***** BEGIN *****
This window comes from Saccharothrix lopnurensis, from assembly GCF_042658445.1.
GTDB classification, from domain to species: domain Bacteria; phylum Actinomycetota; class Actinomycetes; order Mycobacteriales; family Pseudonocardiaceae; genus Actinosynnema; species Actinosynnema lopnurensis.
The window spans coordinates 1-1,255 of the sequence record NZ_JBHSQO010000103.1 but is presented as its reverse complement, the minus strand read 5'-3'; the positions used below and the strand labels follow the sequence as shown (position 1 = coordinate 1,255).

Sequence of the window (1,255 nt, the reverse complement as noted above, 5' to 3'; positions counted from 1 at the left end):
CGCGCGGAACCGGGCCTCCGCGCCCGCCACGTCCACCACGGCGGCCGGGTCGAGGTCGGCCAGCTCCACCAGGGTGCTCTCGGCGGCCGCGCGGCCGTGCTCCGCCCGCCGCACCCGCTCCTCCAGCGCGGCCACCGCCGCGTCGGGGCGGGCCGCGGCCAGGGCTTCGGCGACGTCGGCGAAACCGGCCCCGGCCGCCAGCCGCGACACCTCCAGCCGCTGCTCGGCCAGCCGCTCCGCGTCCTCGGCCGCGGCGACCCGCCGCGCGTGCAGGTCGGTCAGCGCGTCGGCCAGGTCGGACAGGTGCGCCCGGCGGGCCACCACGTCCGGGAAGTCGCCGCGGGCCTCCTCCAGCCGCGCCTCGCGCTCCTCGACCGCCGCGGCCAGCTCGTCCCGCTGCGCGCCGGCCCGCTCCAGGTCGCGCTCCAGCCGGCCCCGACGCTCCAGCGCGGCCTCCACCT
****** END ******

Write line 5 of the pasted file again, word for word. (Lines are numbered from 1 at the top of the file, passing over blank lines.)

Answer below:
CGCGCGGAACCGGGCCTCCGCGCCCGCCACGTCCACCACGGCGGCCGGGTCGAGGTCGGCCAGCTCCACCAGGGTGCTCTCGGCGGCCGCGCGGCCGTGCTCCGCCCGCCGCACCCGCTCCTCCAGCGCGGCCACCGCCGCGTCGGGGCGGGCCGCGGCCAGGGCTTCGGCGACGTCGGCGAAACCGGCCCCGGCCGCCAGCCGCGACACCTCCAGCCGCTGCTCGGCCAGCCGCTCCGCGTCCTCGGCCGCGGCGACCCGCCGCGCGTGCAGGTCGGTCAGCGCGTCGGCCAGGTCGGACAGGTGCGCCCGGCGGGCCACCACGTCCGGGAAGTCGCCGCGGGCCTCCTCCAGCCGCGCCTCGCGCTCCTCGACCGCCGCGGCCAGCTCGTCCCGCTGCGCGCCGGCCCGCTCCAGGTCGCGCTCCAGCCGGCCCCGACGCTCCAGCGCGGCCTCCACCT